The Essence of Financial Planning and Analysis
Financial Planning and Analysis teams today have everything they need to help drive up the value of the corporations they work for. They possess the skills and have access to the methodology and latest technology to provide analytic decision support necessary for organizations to implement successful strategic plans in a time of volatility, exponential change and ever increasing risk. Delivering excellent timely, accurate and reliable decision support information to managers and executives is the essence of FP&A .
Without it, decision makers depend on intuition and good luck.
How often do you hear people ranging from senior executives to managers, operators and analysts refer to their “strategy,” their “plan”? How often do you hear the same people talk about how their corporation or their division or department became sidetracked, and business had not gone quite the way everyone expected?
Strategy implementation is the process that turns strategies and plans into actions to achieve set objectives and goals.
According to a Fortune magazine story some years ago, nine out of ten organizations fail to implement their strategic plan for many reasons:
- 60% of organizations don’t link strategy to budget
- 75% of organizations don’t link employee incentives to strategy
- 86% of business owners and managers spend less than one hour per month discussing strategy
- 95% of a typical workforce doesn’t understand their organization’s strategy
There is plenty of evidence that organizations are no better at implementing strategy today. Commitment to delivering on strategic actions requires managers to allocate resources in long-term strategic plans, in operating plans and finally in budgets to move a strategic plan from a vision of actions intended to drive their business into the future. It is a sorry observation that people talk so highly of their strategic plans but so often their organizations fail to implement them.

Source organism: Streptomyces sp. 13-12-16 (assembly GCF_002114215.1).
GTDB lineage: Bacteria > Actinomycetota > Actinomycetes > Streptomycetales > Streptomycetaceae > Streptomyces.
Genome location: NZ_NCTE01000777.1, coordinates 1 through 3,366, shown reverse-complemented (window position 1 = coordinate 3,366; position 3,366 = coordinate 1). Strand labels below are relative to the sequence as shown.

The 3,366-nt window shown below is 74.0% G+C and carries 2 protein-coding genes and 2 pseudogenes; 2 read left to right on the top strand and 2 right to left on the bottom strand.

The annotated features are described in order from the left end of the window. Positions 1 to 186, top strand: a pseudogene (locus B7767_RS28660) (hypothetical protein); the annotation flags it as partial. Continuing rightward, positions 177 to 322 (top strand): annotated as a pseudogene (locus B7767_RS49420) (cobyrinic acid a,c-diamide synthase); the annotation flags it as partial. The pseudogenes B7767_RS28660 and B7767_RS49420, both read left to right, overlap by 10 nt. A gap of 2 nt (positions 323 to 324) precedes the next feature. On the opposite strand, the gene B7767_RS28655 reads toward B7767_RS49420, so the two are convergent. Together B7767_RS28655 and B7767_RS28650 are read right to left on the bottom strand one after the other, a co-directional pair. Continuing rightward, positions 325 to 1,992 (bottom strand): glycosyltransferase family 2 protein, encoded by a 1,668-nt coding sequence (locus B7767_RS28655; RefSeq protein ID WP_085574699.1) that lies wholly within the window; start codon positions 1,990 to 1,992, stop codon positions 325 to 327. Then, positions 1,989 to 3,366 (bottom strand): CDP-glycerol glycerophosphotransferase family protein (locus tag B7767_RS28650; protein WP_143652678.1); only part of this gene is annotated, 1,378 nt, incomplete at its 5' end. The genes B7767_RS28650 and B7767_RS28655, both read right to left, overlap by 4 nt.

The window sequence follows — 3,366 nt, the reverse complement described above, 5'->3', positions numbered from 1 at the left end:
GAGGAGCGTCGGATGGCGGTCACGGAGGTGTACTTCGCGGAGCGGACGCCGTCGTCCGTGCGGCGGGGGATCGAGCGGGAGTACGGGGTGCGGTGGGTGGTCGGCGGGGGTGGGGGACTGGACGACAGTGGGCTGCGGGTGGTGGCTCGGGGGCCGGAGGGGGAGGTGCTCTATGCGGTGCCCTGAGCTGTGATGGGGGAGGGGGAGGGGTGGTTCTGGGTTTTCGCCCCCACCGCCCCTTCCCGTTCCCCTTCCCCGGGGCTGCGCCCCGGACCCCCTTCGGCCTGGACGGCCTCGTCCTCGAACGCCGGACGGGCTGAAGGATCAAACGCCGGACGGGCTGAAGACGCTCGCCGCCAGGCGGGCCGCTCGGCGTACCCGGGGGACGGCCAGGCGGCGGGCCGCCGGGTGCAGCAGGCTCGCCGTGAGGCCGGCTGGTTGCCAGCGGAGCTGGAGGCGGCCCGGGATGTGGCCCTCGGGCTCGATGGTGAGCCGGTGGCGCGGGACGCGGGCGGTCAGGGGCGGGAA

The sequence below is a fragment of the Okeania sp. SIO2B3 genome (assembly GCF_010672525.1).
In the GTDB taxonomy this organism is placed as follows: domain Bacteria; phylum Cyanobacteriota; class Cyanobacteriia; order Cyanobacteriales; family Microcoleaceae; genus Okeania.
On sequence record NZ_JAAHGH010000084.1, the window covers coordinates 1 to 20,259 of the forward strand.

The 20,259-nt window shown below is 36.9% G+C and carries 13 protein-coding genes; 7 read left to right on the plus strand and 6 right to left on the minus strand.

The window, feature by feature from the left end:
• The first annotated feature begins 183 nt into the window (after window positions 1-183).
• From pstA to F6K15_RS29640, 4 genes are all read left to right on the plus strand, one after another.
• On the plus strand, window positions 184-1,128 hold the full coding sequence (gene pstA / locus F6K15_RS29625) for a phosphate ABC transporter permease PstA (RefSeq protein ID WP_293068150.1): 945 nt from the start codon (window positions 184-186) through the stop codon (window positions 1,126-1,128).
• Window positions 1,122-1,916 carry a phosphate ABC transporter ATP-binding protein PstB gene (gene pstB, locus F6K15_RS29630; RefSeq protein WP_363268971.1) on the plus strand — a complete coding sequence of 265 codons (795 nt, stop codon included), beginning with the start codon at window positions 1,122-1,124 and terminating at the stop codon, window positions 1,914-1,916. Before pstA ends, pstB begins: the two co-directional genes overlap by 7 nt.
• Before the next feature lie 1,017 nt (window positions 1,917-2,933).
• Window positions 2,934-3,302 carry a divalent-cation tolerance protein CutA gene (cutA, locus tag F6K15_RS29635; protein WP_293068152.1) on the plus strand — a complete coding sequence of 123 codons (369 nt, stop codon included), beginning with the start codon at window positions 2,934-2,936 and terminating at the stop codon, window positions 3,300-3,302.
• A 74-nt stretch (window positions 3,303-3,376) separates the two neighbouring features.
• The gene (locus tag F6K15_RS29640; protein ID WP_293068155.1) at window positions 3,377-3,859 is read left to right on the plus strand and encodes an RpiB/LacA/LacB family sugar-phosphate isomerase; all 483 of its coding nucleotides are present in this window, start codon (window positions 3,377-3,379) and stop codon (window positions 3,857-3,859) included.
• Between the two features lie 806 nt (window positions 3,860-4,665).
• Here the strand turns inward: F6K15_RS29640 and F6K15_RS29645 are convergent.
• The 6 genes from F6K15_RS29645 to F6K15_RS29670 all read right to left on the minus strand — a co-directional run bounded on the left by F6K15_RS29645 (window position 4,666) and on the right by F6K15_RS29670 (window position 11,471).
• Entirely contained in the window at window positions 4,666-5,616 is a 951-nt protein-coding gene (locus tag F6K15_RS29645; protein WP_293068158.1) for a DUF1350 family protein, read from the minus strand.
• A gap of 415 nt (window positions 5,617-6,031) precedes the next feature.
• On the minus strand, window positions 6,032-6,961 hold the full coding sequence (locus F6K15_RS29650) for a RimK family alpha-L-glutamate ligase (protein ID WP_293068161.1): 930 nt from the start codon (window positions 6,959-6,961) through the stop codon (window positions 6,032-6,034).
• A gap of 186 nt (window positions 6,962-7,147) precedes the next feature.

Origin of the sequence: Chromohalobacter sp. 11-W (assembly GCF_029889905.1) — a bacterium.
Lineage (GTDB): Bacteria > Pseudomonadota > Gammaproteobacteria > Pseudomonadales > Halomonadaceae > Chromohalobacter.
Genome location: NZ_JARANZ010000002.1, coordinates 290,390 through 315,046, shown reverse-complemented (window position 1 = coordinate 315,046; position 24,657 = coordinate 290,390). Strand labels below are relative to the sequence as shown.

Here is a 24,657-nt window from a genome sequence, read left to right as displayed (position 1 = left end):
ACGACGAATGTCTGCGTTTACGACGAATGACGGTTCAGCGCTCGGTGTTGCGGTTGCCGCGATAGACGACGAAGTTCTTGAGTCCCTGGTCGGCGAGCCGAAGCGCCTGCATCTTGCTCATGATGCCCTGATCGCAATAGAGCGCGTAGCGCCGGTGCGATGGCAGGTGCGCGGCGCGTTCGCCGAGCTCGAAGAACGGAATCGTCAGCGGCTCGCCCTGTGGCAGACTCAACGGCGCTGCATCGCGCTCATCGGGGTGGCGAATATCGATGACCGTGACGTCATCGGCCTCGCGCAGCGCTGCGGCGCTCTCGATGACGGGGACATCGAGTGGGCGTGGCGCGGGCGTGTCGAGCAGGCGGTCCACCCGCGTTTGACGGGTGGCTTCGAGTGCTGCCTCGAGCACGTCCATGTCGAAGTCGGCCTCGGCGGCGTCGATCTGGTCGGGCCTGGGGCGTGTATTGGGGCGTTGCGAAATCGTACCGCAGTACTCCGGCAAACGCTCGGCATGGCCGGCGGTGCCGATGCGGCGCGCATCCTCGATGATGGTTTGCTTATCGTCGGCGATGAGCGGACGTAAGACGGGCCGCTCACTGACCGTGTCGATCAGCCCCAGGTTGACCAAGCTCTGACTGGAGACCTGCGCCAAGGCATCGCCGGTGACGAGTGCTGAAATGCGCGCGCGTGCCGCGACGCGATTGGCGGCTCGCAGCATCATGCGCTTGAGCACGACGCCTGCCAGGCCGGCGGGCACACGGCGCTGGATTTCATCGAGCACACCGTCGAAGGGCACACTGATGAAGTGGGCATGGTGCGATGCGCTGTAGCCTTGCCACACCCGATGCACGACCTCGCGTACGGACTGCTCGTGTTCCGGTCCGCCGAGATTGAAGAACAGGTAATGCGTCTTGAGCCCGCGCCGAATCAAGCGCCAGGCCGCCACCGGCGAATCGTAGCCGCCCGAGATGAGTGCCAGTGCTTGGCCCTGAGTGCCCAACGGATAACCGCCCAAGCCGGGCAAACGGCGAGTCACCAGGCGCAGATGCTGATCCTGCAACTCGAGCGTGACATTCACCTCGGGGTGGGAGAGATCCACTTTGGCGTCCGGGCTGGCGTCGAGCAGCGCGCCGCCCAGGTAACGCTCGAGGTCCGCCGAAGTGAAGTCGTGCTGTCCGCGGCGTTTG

Important to know:
- The strategic plan addresses the the what and why of business actions, whereas implementation addresses who, where, when, and how.
- Strategy implementation is the process that turns strategies and plans into actions to achieve both a vision of the future and associated financial and non-financial goals (like customer satisfaction).
- Implementing your strategic plan is as important, or even more important, than creating your strategy.
In other words, the big challenge is for managers to be held responsible for doing different things and doing things in different ways to implement the strategy. Managers also have to be given the resources, authority, and accountability to do them.
Clearly there is no obvious antidote for an irrelevant strategy, but for one that is relevant, there are critical implementation steps. Many of these steps involve the Financial Planning and Analysis departments and well-orchestrated activities rolled out to the whole organization:
- Align strategic financial long term/medium/short term plans (budget)
- Build all department annual plans around the strategic plan
- Produce specific versions of the plan for each business unit or service
- Establish a system of scorecards for tracking and monitoring performance to plans
- Establish and align performance management and reward system
- Establish reporting to monitor progress/performance
- Set up frequent strategy implementation status meetings and
- Set up financial simulation modeling, forecast updates, and what-if analysis
- Set up annual strategic review dates
- Create a long-term calendar plan
Finance staff, CFO’s, Controllers are more important to the success of the organization they serve than has ever been the case before. That is because the measurement of success is “value creation” where the emphasis is on future expectations and strategic directions. FP&A departments are the key people for assessing decisions with future-oriented analysis and a high degree of discipline because volatility, the exponential rate of change and the rise of significant risk demand it, and senior executives and all stakeholders deserve the opportunity to benefit from making well-informed decisions.
About the Author